Secondly, Article 25(3) of the Data Privacy Directive provides that “Member States and the Commission shall inform each other of cases where they consider that a third country does not ensure an adequate level of protection“. This appears to be the most principled and efficient way of resolving the matter, by allowing the Commission the chance to adapt its Decision to changing circumstances or even suspend its Decision if necessary (an option expressly countenanced by the Commission during ongoing negotiations with the US after the Snowden leaks). This also has the advantage of avoiding the delay and costs of litigation before the CJEU.
As Professor Peers noted, “it’s unfortunate that the Court did not consider the alternative route of the national DPA calling on the Commission to amend its decision, and bringing a ‘failure to act’ proceeding directly in the EU courts if it did not do so”. This would be something that the Commission should address expressly in the proposed GDPR.
Although, as Advocate General Bot noted at paragraph 168 of his Opinion, the CJEU’s judgment is not concerned with an individual infringement by Facebook or any company, it is clear that there would be far-reaching implications for governments of third countries and any company (not just tech startups) handling personal data from the EU and transferring it to a third country. Five related issues should be flagged up in particular.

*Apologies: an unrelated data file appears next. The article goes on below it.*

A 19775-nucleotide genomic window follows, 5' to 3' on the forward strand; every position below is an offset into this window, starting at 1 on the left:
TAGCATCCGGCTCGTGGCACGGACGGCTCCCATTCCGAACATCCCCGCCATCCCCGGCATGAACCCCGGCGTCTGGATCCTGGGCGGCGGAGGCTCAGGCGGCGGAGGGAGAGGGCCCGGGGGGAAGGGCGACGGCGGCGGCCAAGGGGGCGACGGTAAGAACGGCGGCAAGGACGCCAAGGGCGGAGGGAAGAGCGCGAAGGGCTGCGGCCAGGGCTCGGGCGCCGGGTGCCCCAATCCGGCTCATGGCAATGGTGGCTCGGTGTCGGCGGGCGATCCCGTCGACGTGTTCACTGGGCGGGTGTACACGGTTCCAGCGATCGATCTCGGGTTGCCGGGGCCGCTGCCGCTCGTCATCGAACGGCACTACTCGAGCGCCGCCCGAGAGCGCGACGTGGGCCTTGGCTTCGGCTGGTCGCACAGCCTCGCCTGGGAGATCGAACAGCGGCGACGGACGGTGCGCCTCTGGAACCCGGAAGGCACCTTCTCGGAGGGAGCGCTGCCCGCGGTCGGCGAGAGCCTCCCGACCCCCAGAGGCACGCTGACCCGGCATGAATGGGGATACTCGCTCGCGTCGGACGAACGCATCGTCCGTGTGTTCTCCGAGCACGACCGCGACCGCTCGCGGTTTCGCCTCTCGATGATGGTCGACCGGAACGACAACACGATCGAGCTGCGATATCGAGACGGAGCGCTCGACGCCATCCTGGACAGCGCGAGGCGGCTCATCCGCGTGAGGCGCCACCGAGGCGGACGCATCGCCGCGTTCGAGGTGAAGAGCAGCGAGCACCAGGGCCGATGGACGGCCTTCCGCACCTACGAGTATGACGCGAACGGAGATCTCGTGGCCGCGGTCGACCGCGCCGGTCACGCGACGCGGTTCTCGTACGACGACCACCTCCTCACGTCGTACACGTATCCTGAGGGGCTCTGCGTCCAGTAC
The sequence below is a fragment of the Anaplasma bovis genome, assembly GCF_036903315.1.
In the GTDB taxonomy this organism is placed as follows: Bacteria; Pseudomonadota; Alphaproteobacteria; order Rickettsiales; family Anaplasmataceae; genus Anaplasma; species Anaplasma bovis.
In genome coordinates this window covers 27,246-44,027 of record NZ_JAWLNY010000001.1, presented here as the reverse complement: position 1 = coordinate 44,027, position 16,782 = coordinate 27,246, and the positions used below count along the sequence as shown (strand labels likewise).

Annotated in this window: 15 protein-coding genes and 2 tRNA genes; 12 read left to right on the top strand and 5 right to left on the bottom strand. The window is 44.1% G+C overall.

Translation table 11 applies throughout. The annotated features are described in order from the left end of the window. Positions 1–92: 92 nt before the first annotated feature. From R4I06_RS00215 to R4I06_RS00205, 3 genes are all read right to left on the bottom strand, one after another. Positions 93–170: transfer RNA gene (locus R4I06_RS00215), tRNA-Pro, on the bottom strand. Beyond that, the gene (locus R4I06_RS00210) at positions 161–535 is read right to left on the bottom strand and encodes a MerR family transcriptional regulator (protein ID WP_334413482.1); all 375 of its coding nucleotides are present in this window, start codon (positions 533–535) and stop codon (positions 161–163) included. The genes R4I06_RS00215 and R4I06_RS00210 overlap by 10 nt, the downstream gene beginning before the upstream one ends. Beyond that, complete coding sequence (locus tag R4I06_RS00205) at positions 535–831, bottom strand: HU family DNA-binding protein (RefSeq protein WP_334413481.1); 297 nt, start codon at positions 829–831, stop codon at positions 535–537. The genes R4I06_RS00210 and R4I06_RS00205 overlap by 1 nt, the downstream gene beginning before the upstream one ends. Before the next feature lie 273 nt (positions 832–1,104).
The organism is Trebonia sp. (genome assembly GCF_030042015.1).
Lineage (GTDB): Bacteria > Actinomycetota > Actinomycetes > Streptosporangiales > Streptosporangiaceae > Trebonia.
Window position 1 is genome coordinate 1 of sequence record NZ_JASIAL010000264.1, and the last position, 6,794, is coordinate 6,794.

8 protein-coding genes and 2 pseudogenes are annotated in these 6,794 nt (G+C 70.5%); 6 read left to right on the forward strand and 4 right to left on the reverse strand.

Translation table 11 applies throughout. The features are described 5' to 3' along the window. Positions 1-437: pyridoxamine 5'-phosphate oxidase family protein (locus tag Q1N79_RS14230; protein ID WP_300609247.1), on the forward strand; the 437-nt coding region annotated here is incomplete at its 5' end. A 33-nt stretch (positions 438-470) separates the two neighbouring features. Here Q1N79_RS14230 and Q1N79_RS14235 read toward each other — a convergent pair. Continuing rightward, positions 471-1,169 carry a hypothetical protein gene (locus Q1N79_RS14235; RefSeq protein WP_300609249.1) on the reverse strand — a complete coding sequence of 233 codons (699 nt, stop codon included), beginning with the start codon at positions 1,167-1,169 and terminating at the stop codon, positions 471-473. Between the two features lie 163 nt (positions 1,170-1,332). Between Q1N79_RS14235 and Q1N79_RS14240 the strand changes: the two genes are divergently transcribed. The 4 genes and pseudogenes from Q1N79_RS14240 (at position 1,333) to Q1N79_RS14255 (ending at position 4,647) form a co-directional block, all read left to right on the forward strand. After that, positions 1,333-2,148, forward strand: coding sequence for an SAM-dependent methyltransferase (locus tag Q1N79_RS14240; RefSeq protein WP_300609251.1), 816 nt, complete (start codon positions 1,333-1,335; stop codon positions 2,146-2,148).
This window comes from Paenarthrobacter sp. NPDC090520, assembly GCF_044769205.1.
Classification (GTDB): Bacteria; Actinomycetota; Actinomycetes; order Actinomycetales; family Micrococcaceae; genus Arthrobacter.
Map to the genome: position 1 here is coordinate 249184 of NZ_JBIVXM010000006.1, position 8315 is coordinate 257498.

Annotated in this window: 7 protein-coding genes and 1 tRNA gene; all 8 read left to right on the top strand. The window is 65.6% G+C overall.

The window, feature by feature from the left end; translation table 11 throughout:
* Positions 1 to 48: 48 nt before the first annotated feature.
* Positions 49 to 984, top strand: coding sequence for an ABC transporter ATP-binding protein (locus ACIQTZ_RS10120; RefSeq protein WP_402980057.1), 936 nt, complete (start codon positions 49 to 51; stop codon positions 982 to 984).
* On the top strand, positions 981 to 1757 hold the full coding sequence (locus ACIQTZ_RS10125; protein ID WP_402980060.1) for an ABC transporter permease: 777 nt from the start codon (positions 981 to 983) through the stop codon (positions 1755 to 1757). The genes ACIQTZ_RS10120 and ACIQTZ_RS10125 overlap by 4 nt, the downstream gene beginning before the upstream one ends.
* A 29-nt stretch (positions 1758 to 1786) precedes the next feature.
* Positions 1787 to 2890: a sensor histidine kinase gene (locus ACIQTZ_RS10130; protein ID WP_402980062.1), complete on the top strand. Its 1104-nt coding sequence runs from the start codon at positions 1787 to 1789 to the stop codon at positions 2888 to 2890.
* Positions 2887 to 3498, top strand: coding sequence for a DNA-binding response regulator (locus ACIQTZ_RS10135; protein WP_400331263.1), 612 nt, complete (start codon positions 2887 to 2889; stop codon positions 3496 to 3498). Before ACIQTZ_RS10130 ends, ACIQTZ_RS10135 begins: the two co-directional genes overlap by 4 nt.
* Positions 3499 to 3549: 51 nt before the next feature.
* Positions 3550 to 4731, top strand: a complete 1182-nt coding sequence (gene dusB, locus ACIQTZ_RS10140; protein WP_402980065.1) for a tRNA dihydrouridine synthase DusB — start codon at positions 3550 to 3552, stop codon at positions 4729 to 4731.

First, there is the very real concern that in the absence of the Safe Harbour arrangement under Decision 2000/520, it would become highly burdensome, if no virtually impractical, for US companies like Facebook to operate within the EU, as they potentially require clearance from each Member State under its relevant laws, and there would not be a uniform EU standard in the meantime. As Professor Lorna Woods (LSE) pointed out, “What will happen to uniformity in the EU? Different Member States may well take different views. This should also be understood against the Weltimmo judgment of last week, according to which more than one Member State could have the competence to regulate a multinational business (irrespective of where that business has its registered office in the EU)“.